Originally Posted by cutty1998
So I have my 860 sitting on a now discontinued EVGA FTW-200 Mobo ,with an NH-D14,and a GTX-570 Vanilla card. 4GB DDR-3 1600MHZ Corsair . Things were absolutely event free for over a year ,and all the sudden ,Windows started crashing ,and I was getting Blue Screens .I always clean the dust out with Dust off ,and a Blower I have . I am wondering ,if maybe I moved my Heatsink ,and broke the connection to the cooler ,but at 3.5 Ghz ,it is running at 27*c idle ,and 53 c*Load ,so I'm not so sure. Should I apply some new TIM????,and try for 4+++ again. I mean ,it is what I love to do !!!,and I have beaten Crysis 1,Warhead ,and 2 soo many times ,that I am ready to delete all the files from my HDD . Also disaster aside ,I plan on a New Ivy build this Winter /early spring. I will be re-using my Case ,even though it is outdated. I can access USB3 and Sata6 from the I/O back panel. I guess. So just a New Mobo/CPU/and maybe Ram,and a second 570 ,if they come down.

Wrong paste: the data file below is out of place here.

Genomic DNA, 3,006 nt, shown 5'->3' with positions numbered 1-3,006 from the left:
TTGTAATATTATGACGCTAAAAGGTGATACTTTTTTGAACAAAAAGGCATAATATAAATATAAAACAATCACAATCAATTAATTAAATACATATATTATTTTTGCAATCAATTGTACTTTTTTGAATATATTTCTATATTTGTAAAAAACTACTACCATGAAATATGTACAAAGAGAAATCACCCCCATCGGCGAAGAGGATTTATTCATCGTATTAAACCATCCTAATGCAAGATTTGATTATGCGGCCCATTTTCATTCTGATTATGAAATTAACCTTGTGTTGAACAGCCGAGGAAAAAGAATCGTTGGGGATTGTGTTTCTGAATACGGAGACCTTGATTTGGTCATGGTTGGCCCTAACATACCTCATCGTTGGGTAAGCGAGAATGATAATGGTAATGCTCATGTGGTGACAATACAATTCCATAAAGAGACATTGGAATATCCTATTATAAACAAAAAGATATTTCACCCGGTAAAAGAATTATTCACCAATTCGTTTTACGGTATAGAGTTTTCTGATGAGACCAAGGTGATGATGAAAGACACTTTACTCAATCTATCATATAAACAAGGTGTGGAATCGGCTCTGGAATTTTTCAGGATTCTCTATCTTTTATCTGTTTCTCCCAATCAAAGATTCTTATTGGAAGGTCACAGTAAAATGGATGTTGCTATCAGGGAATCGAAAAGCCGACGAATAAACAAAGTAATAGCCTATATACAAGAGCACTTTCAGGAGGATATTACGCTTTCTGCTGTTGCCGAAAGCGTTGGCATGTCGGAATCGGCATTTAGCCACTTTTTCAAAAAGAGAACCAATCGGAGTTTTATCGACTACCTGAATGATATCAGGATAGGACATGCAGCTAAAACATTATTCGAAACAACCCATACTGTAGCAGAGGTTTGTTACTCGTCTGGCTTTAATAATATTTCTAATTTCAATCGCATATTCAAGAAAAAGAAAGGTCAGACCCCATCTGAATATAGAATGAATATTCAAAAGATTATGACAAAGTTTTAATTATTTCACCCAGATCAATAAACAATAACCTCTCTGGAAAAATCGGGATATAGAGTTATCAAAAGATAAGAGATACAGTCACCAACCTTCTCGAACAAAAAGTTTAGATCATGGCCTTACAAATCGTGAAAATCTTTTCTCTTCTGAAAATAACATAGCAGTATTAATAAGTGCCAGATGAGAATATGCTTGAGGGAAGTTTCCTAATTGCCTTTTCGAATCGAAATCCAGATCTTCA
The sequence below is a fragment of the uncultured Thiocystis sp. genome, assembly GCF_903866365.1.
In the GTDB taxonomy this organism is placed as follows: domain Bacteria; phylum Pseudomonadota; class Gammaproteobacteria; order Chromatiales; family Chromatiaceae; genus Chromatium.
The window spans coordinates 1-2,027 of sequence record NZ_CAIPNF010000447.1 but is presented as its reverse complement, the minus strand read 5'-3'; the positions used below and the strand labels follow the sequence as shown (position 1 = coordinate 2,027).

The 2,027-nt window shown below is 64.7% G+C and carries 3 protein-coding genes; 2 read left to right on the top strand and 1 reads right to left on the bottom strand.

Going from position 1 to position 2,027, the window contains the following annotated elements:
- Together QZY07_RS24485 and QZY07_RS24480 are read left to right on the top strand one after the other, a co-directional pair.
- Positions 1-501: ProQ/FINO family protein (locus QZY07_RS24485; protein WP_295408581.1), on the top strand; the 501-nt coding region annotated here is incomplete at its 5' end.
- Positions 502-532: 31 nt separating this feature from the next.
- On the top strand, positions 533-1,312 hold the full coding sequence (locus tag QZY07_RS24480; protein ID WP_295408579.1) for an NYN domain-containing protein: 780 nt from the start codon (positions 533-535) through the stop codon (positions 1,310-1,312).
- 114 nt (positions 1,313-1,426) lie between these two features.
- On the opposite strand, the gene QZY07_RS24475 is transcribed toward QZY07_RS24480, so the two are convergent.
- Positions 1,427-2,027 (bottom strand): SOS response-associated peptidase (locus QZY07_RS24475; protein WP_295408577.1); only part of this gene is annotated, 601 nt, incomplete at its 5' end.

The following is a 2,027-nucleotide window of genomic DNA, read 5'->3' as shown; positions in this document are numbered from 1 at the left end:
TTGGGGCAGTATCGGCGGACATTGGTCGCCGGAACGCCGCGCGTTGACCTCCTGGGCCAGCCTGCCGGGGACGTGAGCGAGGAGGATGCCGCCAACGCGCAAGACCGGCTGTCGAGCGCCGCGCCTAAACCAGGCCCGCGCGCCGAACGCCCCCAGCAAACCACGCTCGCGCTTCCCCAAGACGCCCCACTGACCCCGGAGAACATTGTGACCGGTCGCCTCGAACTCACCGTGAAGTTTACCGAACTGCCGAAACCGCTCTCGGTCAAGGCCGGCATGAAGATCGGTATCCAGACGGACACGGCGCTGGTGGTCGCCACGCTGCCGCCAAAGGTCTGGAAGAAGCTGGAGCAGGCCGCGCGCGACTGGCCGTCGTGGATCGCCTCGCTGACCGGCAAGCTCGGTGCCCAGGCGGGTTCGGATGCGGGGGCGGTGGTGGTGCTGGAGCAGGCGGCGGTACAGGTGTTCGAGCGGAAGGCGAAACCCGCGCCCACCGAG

Scan your VRM's, make sure your not running with a blown motherboard. If there's a heatsinks over the mosfet's/vrm's you might have to remove the heatsink's to make sure nothing is blown. Another way is to try this >http://www.overclock.net/amd-cpus/94...l#post12415904
All the way at bottom you'll find this suggestion.
What to do if you suspect your VRMs have failed
Unplug everything/cut power to the PC
Check for visible damage (blown caps, missing parts from mobo, burn marks) [this might not always be the case]
Use your sense of smell (if they blew it'd be pretty obvious to the nose, but it might smell really bad)
Put out the fire! (If there's any)
Run standard troubleshooting procedures to make sure it's not anything else (i.e. check the power supply)
Try testing the motherboard with the 24-pin plugged in but without the 4-pin/8-pin CPU power plug. This is the ultimate dealbreaker; if the motherboard only boots when CPU power plug is unplugged (though it obviously won't POST), you sir have a VRM failure on your hands.
Report it here! The more VRM horror stories are in the posted horror stories list, the more aware this can make people about this overlooked issue.